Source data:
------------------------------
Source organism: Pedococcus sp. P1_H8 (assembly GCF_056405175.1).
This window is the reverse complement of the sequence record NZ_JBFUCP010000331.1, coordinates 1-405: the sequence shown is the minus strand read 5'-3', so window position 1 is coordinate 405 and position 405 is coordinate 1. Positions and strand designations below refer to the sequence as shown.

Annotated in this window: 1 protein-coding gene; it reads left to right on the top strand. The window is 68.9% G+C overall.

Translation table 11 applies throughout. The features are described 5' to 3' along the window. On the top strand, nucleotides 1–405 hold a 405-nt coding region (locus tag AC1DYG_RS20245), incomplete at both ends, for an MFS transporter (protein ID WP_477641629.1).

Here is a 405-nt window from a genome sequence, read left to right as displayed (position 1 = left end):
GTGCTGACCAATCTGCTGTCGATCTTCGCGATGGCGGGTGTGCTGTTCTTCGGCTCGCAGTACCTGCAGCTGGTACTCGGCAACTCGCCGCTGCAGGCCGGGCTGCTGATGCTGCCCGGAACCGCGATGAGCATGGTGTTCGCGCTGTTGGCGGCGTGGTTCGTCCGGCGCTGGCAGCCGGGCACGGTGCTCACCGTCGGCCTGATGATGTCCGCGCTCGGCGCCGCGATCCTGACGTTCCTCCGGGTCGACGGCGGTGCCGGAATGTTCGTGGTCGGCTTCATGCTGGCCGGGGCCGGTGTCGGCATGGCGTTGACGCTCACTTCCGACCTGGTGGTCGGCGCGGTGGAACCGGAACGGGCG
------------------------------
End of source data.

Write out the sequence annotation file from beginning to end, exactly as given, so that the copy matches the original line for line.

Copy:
Source organism: Pedococcus sp. P1_H8 (assembly GCF_056405175.1).
This window is the reverse complement of the sequence record NZ_JBFUCP010000331.1, coordinates 1-405: the sequence shown is the minus strand read 5'-3', so window position 1 is coordinate 405 and position 405 is coordinate 1. Positions and strand designations below refer to the sequence as shown.

Annotated in this window: 1 protein-coding gene; it reads left to right on the top strand. The window is 68.9% G+C overall.

Translation table 11 applies throughout. The features are described 5' to 3' along the window. On the top strand, nucleotides 1–405 hold a 405-nt coding region (locus tag AC1DYG_RS20245), incomplete at both ends, for an MFS transporter (protein ID WP_477641629.1).

Here is a 405-nt window from a genome sequence, read left to right as displayed (position 1 = left end):
GTGCTGACCAATCTGCTGTCGATCTTCGCGATGGCGGGTGTGCTGTTCTTCGGCTCGCAGTACCTGCAGCTGGTACTCGGCAACTCGCCGCTGCAGGCCGGGCTGCTGATGCTGCCCGGAACCGCGATGAGCATGGTGTTCGCGCTGTTGGCGGCGTGGTTCGTCCGGCGCTGGCAGCCGGGCACGGTGCTCACCGTCGGCCTGATGATGTCCGCGCTCGGCGCCGCGATCCTGACGTTCCTCCGGGTCGACGGCGGTGCCGGAATGTTCGTGGTCGGCTTCATGCTGGCCGGGGCCGGTGTCGGCATGGCGTTGACGCTCACTTCCGACCTGGTGGTCGGCGCGGTGGAACCGGAACGGGCG